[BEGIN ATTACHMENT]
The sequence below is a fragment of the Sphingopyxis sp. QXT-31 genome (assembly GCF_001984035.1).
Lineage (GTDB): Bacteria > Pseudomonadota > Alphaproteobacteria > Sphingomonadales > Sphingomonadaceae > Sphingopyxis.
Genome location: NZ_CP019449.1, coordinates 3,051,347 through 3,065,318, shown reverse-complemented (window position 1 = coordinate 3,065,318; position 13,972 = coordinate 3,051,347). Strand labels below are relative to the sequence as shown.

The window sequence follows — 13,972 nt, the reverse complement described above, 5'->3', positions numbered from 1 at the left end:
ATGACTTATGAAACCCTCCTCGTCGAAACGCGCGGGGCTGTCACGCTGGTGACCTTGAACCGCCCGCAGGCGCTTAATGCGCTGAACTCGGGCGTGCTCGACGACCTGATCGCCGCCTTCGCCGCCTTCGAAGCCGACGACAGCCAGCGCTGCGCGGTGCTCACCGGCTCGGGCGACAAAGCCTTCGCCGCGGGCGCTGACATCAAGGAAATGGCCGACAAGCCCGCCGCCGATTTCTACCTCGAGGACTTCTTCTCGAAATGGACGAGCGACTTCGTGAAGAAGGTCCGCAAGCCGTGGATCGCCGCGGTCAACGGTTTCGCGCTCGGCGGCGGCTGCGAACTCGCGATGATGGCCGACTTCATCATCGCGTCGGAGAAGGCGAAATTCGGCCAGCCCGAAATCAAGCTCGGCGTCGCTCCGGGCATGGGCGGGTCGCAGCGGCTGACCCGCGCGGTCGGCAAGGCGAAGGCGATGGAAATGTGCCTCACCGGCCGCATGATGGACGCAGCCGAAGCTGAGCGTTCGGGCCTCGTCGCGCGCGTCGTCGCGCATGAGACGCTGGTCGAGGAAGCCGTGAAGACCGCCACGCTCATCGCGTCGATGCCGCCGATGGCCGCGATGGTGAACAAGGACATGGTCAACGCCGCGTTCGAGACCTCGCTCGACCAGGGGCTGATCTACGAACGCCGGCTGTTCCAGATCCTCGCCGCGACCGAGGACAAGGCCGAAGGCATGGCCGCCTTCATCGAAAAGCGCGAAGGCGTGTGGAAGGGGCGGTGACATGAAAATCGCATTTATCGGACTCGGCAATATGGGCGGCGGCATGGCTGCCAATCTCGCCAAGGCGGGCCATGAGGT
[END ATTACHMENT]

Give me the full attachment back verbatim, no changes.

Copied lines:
The sequence below is a fragment of the Sphingopyxis sp. QXT-31 genome (assembly GCF_001984035.1).
Lineage (GTDB): Bacteria > Pseudomonadota > Alphaproteobacteria > Sphingomonadales > Sphingomonadaceae > Sphingopyxis.
Genome location: NZ_CP019449.1, coordinates 3,051,347 through 3,065,318, shown reverse-complemented (window position 1 = coordinate 3,065,318; position 13,972 = coordinate 3,051,347). Strand labels below are relative to the sequence as shown.

The window sequence follows — 13,972 nt, the reverse complement described above, 5'->3', positions numbered from 1 at the left end:
ATGACTTATGAAACCCTCCTCGTCGAAACGCGCGGGGCTGTCACGCTGGTGACCTTGAACCGCCCGCAGGCGCTTAATGCGCTGAACTCGGGCGTGCTCGACGACCTGATCGCCGCCTTCGCCGCCTTCGAAGCCGACGACAGCCAGCGCTGCGCGGTGCTCACCGGCTCGGGCGACAAAGCCTTCGCCGCGGGCGCTGACATCAAGGAAATGGCCGACAAGCCCGCCGCCGATTTCTACCTCGAGGACTTCTTCTCGAAATGGACGAGCGACTTCGTGAAGAAGGTCCGCAAGCCGTGGATCGCCGCGGTCAACGGTTTCGCGCTCGGCGGCGGCTGCGAACTCGCGATGATGGCCGACTTCATCATCGCGTCGGAGAAGGCGAAATTCGGCCAGCCCGAAATCAAGCTCGGCGTCGCTCCGGGCATGGGCGGGTCGCAGCGGCTGACCCGCGCGGTCGGCAAGGCGAAGGCGATGGAAATGTGCCTCACCGGCCGCATGATGGACGCAGCCGAAGCTGAGCGTTCGGGCCTCGTCGCGCGCGTCGTCGCGCATGAGACGCTGGTCGAGGAAGCCGTGAAGACCGCCACGCTCATCGCGTCGATGCCGCCGATGGCCGCGATGGTGAACAAGGACATGGTCAACGCCGCGTTCGAGACCTCGCTCGACCAGGGGCTGATCTACGAACGCCGGCTGTTCCAGATCCTCGCCGCGACCGAGGACAAGGCCGAAGGCATGGCCGCCTTCATCGAAAAGCGCGAAGGCGTGTGGAAGGGGCGGTGACATGAAAATCGCATTTATCGGACTCGGCAATATGGGCGGCGGCATGGCTGCCAATCTCGCCAAGGCGGGCCATGAGGT